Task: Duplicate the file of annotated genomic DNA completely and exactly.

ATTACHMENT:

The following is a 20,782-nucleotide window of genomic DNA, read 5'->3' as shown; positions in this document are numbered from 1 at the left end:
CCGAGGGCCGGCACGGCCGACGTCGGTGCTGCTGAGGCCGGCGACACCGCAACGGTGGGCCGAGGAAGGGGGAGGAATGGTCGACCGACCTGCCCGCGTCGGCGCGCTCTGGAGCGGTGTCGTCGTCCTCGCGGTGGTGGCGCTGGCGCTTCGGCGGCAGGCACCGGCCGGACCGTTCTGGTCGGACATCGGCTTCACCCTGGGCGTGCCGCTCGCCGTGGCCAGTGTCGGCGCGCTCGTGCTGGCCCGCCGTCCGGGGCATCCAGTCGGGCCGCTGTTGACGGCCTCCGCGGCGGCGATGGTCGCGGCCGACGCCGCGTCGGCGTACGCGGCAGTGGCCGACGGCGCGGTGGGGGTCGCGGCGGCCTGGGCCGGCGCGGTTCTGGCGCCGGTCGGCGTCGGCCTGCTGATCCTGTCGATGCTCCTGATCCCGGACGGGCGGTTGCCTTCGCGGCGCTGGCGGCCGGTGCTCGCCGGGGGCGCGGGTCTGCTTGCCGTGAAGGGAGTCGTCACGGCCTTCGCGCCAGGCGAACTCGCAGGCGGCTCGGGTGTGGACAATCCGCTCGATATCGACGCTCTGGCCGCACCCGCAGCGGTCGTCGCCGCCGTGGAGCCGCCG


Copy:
The following is a 20,782-nucleotide window of genomic DNA, read 5'->3' as shown; positions in this document are numbered from 1 at the left end:
CCGAGGGCCGGCACGGCCGACGTCGGTGCTGCTGAGGCCGGCGACACCGCAACGGTGGGCCGAGGAAGGGGGAGGAATGGTCGACCGACCTGCCCGCGTCGGCGCGCTCTGGAGCGGTGTCGTCGTCCTCGCGGTGGTGGCGCTGGCGCTTCGGCGGCAGGCACCGGCCGGACCGTTCTGGTCGGACATCGGCTTCACCCTGGGCGTGCCGCTCGCCGTGGCCAGTGTCGGCGCGCTCGTGCTGGCCCGCCGTCCGGGGCATCCAGTCGGGCCGCTGTTGACGGCCTCCGCGGCGGCGATGGTCGCGGCCGACGCCGCGTCGGCGTACGCGGCAGTGGCCGACGGCGCGGTGGGGGTCGCGGCGGCCTGGGCCGGCGCGGTTCTGGCGCCGGTCGGCGTCGGCCTGCTGATCCTGTCGATGCTCCTGATCCCGGACGGGCGGTTGCCTTCGCGGCGCTGGCGGCCGGTGCTCGCCGGGGGCGCGGGTCTGCTTGCCGTGAAGGGAGTCGTCACGGCCTTCGCGCCAGGCGAACTCGCAGGCGGCTCGGGTGTGGACAATCCGCTCGATATCGACGCTCTGGCCGCACCCGCAGCGGTCGTCGCCGCCGTGGAGCCGCCG